The top scorers were (in reverse order):

  • 5th place (52 points)
    • John West
  • 4th place (53 points)
    • Malcolm Roberts
    • Steve Williams
    • Gordon Davidson
  • 3rd place (54 points)
    • Steven Beard
    • Anne Yeomans
  • 2nd place (55 points)
    • Joe Fowler
  • 1st place (56 points)
    • Elaine Gilroy

The top images were:

  • Lilly in the Rain (Joe Fowler) – 20 points
  • Sunflower (Elaine Gilroy) – 20 points
  • Reflected Beauty (Steven Beard) – 19 points
  • African Violet (John West) – 19 points
  • Frosty Leaves (Anne Yeomans) – 19 points
  • There were also 14 images with 18 points; belonging to Jennifer Davidson, Joe Fowler, Malcolm Roberts, Steven Beard, Steve Williams, Elaine Gilroy, Catriona McKay, Gordon Davidson, Ian Marr and Anne Yeomans.

Well done to Elaine Gilroy, who wins the right to judge next year’s competition! The final result of the competition after this close and high scoring round is:

  • 1st place
    • Malcolm Roberts (56 + 53 = 109)
  • 2nd place
    • George Todd (53 + 55 = 108)
  • 3rd place
    • Joe Fowler (52 + 55 = 107)
    • Steve Williams (54 + 53 = 107)
    • Gordon Davidson (53 + 54 = 107)
    • Anne Yeomans (53 + 54 = 107)
  • 4th place
    • Steven Beard (49 + 54 = 103)
    • Elaine Gilroy (47 + 56 = 103)

Well done to Malcolm Roberts, who wins the trophy! Thank you also to George Todd for judging the competition.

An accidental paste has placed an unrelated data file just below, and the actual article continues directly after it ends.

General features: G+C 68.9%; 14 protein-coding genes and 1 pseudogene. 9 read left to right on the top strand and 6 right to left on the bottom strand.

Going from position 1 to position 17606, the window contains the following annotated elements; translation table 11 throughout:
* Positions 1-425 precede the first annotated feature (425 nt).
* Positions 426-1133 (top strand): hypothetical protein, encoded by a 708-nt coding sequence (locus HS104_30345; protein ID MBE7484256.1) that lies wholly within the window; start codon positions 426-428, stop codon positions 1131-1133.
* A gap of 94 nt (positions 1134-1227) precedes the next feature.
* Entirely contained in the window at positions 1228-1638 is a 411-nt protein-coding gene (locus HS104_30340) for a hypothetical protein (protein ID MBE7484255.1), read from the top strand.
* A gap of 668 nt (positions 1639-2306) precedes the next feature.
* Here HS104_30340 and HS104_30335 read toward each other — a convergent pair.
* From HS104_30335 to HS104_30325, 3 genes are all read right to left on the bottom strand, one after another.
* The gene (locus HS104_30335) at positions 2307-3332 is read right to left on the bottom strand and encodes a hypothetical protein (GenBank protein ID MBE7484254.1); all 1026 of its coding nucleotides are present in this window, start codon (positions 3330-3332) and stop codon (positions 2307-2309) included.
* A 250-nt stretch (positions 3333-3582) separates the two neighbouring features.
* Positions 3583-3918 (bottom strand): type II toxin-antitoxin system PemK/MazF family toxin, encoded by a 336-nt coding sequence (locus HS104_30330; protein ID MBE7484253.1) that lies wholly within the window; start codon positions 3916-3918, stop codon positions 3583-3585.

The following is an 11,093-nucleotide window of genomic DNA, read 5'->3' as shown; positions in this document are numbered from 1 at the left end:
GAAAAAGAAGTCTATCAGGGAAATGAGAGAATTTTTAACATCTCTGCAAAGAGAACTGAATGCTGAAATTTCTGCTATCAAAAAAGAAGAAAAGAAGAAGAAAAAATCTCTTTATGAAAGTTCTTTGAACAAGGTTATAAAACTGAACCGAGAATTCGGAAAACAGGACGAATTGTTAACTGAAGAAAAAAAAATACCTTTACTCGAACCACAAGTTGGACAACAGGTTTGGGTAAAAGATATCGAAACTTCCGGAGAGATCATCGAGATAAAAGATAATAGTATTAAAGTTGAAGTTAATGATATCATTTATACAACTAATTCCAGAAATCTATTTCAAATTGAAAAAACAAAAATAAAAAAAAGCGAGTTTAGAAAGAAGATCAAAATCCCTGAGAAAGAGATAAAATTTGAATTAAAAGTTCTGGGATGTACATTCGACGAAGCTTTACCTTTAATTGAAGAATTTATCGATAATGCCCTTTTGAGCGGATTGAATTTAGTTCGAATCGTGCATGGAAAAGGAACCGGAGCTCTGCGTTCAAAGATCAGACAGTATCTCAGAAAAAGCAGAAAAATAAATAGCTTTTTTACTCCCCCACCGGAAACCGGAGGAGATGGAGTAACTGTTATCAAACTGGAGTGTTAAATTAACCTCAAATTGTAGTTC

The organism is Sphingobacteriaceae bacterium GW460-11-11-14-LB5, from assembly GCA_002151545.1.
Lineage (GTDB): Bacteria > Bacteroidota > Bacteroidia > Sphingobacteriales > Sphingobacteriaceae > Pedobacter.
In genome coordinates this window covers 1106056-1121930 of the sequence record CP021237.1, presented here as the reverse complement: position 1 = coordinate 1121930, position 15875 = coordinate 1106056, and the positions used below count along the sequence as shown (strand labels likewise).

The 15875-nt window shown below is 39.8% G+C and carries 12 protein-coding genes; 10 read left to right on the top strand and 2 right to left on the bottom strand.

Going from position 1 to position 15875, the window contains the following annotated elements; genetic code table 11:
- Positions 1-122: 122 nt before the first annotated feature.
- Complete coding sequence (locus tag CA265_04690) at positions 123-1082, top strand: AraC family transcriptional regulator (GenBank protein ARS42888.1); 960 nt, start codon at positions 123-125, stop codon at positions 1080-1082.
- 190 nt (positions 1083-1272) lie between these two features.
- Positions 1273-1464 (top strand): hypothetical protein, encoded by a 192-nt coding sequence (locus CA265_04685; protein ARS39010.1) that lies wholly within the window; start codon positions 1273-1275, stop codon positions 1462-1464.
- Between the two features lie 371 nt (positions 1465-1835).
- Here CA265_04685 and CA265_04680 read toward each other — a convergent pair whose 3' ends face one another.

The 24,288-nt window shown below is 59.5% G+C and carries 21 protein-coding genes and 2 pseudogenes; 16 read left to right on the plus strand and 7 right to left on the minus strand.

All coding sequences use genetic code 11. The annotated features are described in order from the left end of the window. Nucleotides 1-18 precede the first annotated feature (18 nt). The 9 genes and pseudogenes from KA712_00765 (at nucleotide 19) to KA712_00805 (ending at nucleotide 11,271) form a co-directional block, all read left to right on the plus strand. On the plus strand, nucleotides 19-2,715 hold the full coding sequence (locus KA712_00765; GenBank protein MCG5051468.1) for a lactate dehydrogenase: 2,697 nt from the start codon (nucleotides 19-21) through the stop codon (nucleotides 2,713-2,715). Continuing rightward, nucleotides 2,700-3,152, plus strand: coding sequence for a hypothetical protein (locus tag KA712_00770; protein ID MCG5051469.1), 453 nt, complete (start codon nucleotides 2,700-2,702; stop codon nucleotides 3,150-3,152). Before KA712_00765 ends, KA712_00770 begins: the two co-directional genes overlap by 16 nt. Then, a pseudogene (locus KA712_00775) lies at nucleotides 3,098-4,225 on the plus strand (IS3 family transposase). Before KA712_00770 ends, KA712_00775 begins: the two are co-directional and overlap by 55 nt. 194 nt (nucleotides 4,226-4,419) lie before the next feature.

11 March 2021 (Swedish Interclub)

Our very last face to face meeting of 2020 was the Swedish Interclub meeting, where we reviewed images submitted to us by Mölnlycke Fotoclubb, in Gothenburg, Sweden.

19 March 2020 (Swedish Inter-club Competition)

Almost one year later, on 11th March 2021 were were once again reviewing their images. This time however, thanks to our newly discovered method of holding virtual meetings by Zoom, we were joined by Mölnlycke Fotoclubb members. Both clubs had submitted 21 images each, which were reviewed in turn. Musselburgh members submitted votes for their top 5 favourite Mölnlycke images, which were:

  • 1st (36 votes)
    • A beautiful and mysterious image of a woodland stream. This was by far the most popular image, which most members who voted declared as their favourite.
  • 2nd place (23 votes)
    • A striking image of trees covered in snow contrasting with the soft water of a stream, lit by a golden light.
  • 3rd place (19 votes)
    • A beautiful New Zealand landscape with fantastic mountains and lovely reflections, with a duck captured in just the right place.
  • 4th equal (16 votes)
    • An innovative and beautiful, minimalist image of a small tree, created using a double exposure.
  • 5th place (12 votes)
    • A well posed, backlit image of a robin.

Mölnlycke members’ favourite Musselburgh image was a striking black and white picture of a rose created by Elaine Gilroy.

 

 

 

11 February 2021 (Set Subject Competition – Landscapes)